Monday, October 09, 2006

Eye Contact, by Cammie McGovern

Adam, a nine-year-old boy with autism, disappears into the woods with a 10-year-old girl from his special ed class. Adam is eventually found alive, but the girl has been murdered. The police try to get Adam to tell them what happened, but he has retreated into himself more than ever as he tries to make sense of what he's just experienced. Occasionally a clue is able to be pulled from the traumatized autistic boy, but to find the truth the entire community must decode clues found in the woods, in the schools, and in their own lives.

I started to relate the plot of this story to one of my co-workers. He stopped me before I got too far. "This isn't exactly an uplifting story, is it?" I hadn't even gotten to some of the more disturbing scenes. So no, this isn't a warm fuzzy, touchy feely kind of book, but it's not nearly as dark as the events of the book could have made it. There is some positive balance from the caring relationship between Adam and his mother, along with several other sets of oddly supportive relationships. One of the main themes of the book is that love and hope persist even through trials, regardless of whether the trials were created by fate or by our own poor choices. Sometimes that love and hope will only survive when we deliberately force it to.

It was an interesting book with some interesting messages. The autistic boy was portrayed very realistically. In spite of those positives, I'm not ecstatic over this one. There were too many loose ends in the plot, too many requests for the reader to suspend disbelief, too few characters without major problems. The writing style also seemed awkward to me. Sometimes you weren't sure if you were supposed to be in a character's head or watching the character from above. The verb tense kept inexplicably switching from past to present tense too.

3 Stars
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Friday, October 06, 2006

Mystic and Rider, by Sharon Shinn

Mystic and Rider is the first in the Saga of the Twelve Houses series. It is set in the land of Gillengaria, a country divided into twelve regions, each of which is ruled by a different noble house. The king has sent a group to investigate the unrest that seems to be growing in Gillengaria. What follows is a tale of political intrigue and religious conflict.

This is the third Sharon Shinn novel I've read. The first was The Safe-Keeper's Secret, which I reviewed earlier. The second was The Truth-Teller's Tale, set in the same world as the first, with much the same feel. Mystic and Rider, on the other hand, has a completely different feel. Where the magic of the other series is subtle, this book has people throwing fireballs and morphing into mountain lions. Pretty in-your-face stuff. And it features the standard cross-country trek found in so many other fantasy novels. In short, this has none of what made the other two books stand out to me.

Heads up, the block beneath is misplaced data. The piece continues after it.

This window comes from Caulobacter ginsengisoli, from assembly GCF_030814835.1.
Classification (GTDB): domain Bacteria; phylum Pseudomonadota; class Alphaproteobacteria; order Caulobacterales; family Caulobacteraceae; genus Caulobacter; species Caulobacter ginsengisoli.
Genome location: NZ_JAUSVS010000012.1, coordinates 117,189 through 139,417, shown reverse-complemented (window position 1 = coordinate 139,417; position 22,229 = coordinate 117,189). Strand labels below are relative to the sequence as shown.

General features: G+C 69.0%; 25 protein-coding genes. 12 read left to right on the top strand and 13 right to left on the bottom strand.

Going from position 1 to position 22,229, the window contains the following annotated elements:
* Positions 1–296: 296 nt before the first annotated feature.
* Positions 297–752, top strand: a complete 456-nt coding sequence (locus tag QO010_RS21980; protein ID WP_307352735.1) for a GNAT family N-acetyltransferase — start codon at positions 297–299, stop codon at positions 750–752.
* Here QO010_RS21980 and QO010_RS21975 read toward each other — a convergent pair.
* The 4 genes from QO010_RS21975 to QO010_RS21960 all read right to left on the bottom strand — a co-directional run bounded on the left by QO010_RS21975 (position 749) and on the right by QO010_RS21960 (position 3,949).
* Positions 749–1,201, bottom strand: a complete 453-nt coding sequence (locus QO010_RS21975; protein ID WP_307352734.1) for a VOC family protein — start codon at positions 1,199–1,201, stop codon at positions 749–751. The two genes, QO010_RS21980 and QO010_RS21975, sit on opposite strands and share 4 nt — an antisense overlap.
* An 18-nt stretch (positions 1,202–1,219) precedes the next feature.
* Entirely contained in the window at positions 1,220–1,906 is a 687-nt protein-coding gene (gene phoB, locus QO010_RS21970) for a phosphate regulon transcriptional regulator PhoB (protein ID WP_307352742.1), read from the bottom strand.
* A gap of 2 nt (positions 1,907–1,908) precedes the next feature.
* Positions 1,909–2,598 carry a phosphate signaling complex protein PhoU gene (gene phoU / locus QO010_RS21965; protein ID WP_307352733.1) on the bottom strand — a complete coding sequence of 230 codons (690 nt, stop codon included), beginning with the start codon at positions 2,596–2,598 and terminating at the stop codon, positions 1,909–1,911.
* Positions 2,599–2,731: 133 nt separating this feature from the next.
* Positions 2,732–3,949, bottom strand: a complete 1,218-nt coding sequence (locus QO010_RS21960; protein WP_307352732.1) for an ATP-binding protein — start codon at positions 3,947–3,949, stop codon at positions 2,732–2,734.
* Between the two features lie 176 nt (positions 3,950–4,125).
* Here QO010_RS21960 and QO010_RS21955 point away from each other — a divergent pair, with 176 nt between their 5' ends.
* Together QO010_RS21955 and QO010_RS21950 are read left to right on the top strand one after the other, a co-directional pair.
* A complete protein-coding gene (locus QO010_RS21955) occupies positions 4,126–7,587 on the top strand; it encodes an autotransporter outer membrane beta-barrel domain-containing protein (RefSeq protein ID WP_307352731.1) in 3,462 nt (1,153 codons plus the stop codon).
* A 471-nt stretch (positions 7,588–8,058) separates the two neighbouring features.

Fortunately, Mystic is special in its own right. The conflict of choice versus destiny is emphasized throughout the book, as are the themes of tolerance and loyalty. I enjoyed how skillfully they were woven into the story without taking over. Also, the plot seems to be interesting enough to hold up through an entire series, with plenty of opportunities for unexpected twists and turns.

Because this is the first book in a series, a lot of questions were left unanswered. Those unanswered questions lend an air of mystery to the story, but they also leave you hanging at the end. I guess that's OK, but don't expect this book to satisfy you on its own. Unless you hate this first book, you will want to read the next in the series to find out how things are resolved.

4 Stars
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Thursday, October 05, 2006

The Safe-Keeper's Secret, by Sharon Shinn

If you're looking for a book that doesn't stray too far from the conventions most fantasy books seem to follow, yet isn't a clone of every other fantasy novel out there, this would be a good choice.

The world of The Safe-Keeper's Secret is only a step away from what could be reality. Magic is an inherent part of people's lives, but it is subtle. In fact most magic could be chalked up to chance or even differences in personality. For example, there are truth-tellers who always speak the truth. Nothing overly magical about that, except that they occasionally reveal the truth about things they could not possibly have known. The complement of the truth-teller is the safe-keeper, who listens to secrets of all kinds and keeps them secret for as long as they need to be kept.

Damiana, the safe-keeper of Tambleham village, has a doozie of a secret to keep – the identity of the baby dropped off in the middle of the night to be raised as her own child. You don't learn the truth until the very end of the book.

Overall the plot was reasonably good, but what really stood out for me was the setting. I enjoyed reading a fantasy book based on family dynamics rather than on epic travels through far away lands. In fact most of the story takes place in or near Damiana's cottage. You won't find any battles with dragons in this book's pages, but you will find a compelling coming of age story with an emphasis on people and relationships.

4 Stars
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